• Only 15 states could be verified as providing enough per-child funding to meet all 10 benchmarks for quality standards. As only 19 percent of the children enrolled in state-funded pre-K attend those programs, it seems likely that most children served by state pre-K attend programs where funding per child is inadequate to provide a quality education.

Dugger, whose organization supports the business case for early childhood education, put the report’s findings in context to America’s economic future. “The most important product the American economy produces are ready-for-life 18-year-olds,” he said. “The US cannot retain organic growth….unless it invests in its children in the early years.”

NIEER Director Steve Barnett & Roberto Rodriguez of the White House Domestic Policy Council read to children at CentroNía/DC Bilingual Public Charter School .

NIEER Director Steve Barnett & Roberto Rodriguez of the White House Domestic Policy Council read to children at CentroNía/DC Bilingual Public Charter School .

Rodriguez, of the Domestic Policy Council, highlighted federal/state partnership efforts underway, including $250 million for preschool development grants as well as $500 million to build Early Head Start/Child Care partnerships. He called increased investment in early childhood education “one of the most important things we can do as a country,” and called on governors, mayors, philanthropists, and policymakers to work together to prioritize this investment.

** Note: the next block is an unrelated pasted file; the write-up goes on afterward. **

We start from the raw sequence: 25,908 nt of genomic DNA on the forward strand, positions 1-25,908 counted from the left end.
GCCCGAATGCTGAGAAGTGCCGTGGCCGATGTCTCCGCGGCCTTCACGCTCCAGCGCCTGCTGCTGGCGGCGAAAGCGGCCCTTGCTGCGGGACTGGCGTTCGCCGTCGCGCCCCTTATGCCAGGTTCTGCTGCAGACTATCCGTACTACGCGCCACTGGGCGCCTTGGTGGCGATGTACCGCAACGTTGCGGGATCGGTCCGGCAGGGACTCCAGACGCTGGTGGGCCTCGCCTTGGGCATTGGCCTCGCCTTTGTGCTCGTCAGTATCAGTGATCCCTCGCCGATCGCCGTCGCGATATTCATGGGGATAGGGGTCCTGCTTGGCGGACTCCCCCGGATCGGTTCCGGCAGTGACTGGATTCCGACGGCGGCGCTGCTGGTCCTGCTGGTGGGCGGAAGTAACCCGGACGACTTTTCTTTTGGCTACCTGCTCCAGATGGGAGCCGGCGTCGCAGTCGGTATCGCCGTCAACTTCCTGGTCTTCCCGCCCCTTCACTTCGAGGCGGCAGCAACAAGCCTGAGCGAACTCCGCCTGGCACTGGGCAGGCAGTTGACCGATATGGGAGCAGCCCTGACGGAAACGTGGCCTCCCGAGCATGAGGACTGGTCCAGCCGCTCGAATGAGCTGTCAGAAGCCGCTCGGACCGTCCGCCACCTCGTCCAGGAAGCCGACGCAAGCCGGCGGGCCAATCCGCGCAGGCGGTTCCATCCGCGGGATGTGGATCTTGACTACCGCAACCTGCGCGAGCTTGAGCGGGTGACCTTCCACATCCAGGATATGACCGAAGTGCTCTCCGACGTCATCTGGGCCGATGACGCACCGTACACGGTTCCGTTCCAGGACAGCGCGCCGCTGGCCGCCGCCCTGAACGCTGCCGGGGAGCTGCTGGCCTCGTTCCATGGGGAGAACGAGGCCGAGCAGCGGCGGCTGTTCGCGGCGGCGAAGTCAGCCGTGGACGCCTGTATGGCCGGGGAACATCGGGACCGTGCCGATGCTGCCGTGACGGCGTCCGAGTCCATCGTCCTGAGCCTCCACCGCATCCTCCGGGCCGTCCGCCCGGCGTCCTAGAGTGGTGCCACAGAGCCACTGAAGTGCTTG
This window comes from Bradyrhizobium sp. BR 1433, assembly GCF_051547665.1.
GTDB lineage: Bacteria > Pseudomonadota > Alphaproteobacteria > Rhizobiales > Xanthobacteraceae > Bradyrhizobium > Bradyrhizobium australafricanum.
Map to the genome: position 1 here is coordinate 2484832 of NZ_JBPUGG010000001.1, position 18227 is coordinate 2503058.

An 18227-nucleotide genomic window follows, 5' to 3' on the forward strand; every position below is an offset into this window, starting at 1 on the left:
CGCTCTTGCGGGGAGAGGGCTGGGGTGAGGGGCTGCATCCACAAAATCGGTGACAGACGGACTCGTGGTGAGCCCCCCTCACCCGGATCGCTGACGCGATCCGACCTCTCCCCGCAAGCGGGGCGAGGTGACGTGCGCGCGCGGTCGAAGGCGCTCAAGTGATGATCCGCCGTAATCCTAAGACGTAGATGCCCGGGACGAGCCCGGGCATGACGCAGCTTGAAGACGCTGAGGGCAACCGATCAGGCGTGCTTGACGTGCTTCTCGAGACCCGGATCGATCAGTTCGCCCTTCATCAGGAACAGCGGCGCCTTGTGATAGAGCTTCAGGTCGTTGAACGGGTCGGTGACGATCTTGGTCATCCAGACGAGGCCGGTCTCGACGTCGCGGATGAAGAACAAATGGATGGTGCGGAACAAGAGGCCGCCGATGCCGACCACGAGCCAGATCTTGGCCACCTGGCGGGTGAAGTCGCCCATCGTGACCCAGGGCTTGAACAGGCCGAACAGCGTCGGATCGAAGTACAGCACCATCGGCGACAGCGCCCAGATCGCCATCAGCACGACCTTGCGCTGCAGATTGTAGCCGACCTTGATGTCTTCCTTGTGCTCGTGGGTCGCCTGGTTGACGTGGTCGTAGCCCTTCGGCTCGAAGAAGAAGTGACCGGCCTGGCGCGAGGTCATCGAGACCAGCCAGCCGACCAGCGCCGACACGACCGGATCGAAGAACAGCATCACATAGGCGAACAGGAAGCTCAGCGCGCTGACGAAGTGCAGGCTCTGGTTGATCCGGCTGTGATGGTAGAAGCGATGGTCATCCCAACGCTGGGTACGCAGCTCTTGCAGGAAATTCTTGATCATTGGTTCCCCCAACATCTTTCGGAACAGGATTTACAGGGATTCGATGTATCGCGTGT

The report covers the most recently completed school year, 2012-2013. Trends may be looking up since then. Many states have recently made pre-K a priority in the time since that school year ended, with new initiatives passing in Connecticut, Maine, and Vermont, just this month and a doubling of state pre-K investment in Alabama over the last two years. New York provides a particular model for state-local collaboration, as leaders at all levels of government came together to prioritize early learning. These stories are a cause for optimism, and action: “If ever there were a time for leaders at the local, state, and national levels to unite in their efforts to provide high-quality preschool education to our next generation, this is it,” Barnett said.

Arne Duncan, U.S. Secretary of Education, called for just such participation on a media call discussing the Yearbook. “We just need Congress to catch up and pay attention to what is happening in the real world,” he said. Duncan added:

“Today, nationally, as the NIEER Yearbook shows, fewer than 30 percent of 4-year-olds are enrolled in state-funded preschool programs, and 10 states still do not offer it at all. Sadly, we’re 25th among industrialized countries in enrollment of 4-year-olds in early learning. If we’re going to lead in the global economy, we must do better – in countries like Germany and Japan, more than 95 percent of 4-year olds are enrolled in early childhood education. Quality early education can be a game-changer for the kids who need the most support.  It’s good for them and their families, and for our country’s long-term economic success.  Ultimately, it’s an investment in our collective future.”

The full Yearbook report can be found at here, along with state-specific information pages. Join the conversation on Twitter by tweeting @PreschoolToday and using the hashtag #YB2013.

 

[1] For the sake of comparison, the District of Columbia will be referred to as a “state” throughout this report. Hence, a total of 41 states provide state-funded pre-K.